Virginia only goes eight-deep: That’s not a lot, right?

virginia uvaI read an article from a guy trying to break down what #1 Virginia will do to account for the absence of sixth man De’Andre Hunter, and the writer seemed to think that UVA coach Tony Bennett was unique in going with an only eight-man rotation.

What I’ve always thought is that an eight-man rotation is ideal. Most teams get 70 percent of their minutes from their starters, so you’re splitting up 60 bench minutes among three guys, roughly 20 minutes apiece.

Looking across the college basketball landscape, I’m seeing that it’s not at all unusual for a team to go eight-deep, and in fact, it’s more likely that you’ll see coaches go with eight- or even seven-man rotations this time of year than you’ll see coaches go nine- or 10-deep.

Looking at #2 Villanova, for example. The Wildcats get 25.7 percent of their minutes from their bench, about 51 minutes per game, and reviewing the past several box scores from close ‘Nova games, you’ll see Jay Wright give the bulk of his minutes to six or seven guys against top opponents.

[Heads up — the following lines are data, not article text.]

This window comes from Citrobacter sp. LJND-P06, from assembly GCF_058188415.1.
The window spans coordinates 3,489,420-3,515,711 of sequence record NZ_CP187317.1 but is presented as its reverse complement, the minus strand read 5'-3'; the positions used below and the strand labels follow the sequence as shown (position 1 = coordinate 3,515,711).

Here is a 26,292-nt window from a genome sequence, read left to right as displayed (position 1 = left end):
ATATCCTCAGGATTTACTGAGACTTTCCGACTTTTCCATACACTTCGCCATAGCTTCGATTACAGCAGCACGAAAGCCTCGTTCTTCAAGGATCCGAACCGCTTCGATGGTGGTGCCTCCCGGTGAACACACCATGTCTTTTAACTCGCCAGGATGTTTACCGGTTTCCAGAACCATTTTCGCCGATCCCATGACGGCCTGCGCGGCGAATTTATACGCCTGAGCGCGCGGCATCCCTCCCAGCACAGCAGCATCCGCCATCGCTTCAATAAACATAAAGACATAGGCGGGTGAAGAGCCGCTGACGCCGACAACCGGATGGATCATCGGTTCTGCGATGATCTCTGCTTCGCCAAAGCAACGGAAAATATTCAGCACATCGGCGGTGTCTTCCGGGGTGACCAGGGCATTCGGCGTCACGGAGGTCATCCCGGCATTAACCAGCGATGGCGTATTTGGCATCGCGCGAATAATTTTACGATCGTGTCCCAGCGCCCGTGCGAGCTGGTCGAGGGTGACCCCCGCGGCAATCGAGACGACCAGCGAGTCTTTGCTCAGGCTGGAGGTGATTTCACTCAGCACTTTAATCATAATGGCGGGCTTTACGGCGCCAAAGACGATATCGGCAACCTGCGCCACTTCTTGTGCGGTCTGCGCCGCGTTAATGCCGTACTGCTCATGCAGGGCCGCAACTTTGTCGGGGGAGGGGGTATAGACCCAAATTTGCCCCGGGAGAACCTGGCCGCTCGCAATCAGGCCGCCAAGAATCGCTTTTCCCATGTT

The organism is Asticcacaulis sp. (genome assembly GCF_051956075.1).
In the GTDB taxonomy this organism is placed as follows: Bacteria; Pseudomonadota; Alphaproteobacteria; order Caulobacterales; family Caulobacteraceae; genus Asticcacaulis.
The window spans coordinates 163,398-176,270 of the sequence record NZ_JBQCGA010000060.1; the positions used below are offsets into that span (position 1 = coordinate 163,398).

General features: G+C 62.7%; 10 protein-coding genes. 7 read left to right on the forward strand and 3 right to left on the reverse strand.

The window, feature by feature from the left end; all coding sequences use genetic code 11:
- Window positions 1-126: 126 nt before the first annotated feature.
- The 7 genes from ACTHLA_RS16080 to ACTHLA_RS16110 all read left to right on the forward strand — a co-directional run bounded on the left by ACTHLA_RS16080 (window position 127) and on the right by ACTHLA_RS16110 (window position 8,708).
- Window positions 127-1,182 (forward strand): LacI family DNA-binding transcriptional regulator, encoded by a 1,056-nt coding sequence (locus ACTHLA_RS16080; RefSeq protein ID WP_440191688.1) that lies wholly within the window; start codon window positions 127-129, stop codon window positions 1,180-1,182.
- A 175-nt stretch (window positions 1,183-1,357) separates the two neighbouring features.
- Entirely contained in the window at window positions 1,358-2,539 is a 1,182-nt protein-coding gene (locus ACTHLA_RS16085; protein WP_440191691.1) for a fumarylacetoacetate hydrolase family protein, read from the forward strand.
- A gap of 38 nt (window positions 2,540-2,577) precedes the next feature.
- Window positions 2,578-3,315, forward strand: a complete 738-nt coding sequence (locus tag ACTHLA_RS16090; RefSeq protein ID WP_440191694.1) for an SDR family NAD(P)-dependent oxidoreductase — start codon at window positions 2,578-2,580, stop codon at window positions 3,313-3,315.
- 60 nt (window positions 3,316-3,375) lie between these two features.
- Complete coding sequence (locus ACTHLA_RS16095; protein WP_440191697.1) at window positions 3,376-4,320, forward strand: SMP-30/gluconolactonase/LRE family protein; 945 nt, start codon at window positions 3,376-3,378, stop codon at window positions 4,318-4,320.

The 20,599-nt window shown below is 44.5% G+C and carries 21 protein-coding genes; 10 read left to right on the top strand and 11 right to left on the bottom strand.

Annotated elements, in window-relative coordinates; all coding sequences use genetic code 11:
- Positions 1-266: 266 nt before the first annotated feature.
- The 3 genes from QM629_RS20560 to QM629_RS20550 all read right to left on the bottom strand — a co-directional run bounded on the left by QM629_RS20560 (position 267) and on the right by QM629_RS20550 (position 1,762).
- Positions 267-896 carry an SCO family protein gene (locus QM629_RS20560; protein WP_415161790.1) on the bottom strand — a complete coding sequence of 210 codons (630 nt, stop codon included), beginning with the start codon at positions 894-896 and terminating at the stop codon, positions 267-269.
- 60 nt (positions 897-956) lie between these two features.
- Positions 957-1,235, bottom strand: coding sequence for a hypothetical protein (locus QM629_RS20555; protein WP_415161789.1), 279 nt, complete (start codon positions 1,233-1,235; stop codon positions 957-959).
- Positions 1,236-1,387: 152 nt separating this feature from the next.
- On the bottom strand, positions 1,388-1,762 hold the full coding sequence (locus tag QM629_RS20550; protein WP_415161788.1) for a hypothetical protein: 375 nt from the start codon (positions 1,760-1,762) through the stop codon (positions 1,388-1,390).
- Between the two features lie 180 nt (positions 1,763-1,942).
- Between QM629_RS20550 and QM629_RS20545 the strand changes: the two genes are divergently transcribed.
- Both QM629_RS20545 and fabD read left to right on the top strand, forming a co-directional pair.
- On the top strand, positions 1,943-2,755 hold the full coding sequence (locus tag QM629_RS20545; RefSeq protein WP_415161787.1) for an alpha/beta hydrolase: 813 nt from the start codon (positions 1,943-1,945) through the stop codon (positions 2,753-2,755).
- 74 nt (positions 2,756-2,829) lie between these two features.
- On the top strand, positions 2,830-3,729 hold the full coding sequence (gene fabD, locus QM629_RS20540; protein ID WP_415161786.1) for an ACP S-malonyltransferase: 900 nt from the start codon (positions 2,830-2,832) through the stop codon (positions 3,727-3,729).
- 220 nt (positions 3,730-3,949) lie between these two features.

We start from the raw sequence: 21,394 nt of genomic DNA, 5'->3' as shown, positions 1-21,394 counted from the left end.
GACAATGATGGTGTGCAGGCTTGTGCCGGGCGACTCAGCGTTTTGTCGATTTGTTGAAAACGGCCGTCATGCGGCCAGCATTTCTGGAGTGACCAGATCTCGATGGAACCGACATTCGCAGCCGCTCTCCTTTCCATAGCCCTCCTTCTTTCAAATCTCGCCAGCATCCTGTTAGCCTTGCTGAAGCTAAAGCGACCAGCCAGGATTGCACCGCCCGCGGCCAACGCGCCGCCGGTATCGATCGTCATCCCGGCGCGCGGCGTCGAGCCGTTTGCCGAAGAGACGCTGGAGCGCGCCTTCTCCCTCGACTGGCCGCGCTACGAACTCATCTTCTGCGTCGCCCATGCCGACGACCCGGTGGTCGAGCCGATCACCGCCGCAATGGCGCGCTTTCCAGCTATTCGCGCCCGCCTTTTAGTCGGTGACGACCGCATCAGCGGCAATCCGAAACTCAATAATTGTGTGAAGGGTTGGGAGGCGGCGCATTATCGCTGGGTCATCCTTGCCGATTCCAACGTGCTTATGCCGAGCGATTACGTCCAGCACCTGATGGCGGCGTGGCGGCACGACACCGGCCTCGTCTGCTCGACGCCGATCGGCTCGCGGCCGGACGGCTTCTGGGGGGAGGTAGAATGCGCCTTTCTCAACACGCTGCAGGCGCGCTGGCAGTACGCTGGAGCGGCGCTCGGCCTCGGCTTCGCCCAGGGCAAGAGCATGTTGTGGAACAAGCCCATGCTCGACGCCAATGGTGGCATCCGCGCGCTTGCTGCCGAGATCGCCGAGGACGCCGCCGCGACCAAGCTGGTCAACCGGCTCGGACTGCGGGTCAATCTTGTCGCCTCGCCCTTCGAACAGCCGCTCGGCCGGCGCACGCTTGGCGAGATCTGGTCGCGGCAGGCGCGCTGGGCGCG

Duke (23.1 percent) and Kansas (21.5 percent) use their benches even less.

Virginia comes in toward the middle of the grading curve, with bench players on the floor for 29.1 percent of the team’s minutes.

Purdue (29.3 percent) and North Carolina (27.6 percent) are in the same ballpark as the ‘Hoos.

Xavier, the #1 seed in the West Region, gets 31.6 percent of its minutes from its bench. Michigan State is the outlier in my informal survey, giving its bench 36.4 percent of its available minutes, and using as many as 10 guys double-digit minutes in recent tight games.

The reason you see coaches go with shorter benches later in the season and then in tournament time is that you want your best guys out there.

Seems pretty straightforward.

I think what we were seeing with the national writer going on about Bennett only going eight-deep was another effort to talk down the Virginia program as being worthy of inclusion in the discussion of top programs, in the vein of, well, they only have eight guys.

So does pretty much everybody else.

Story by Chris Graham

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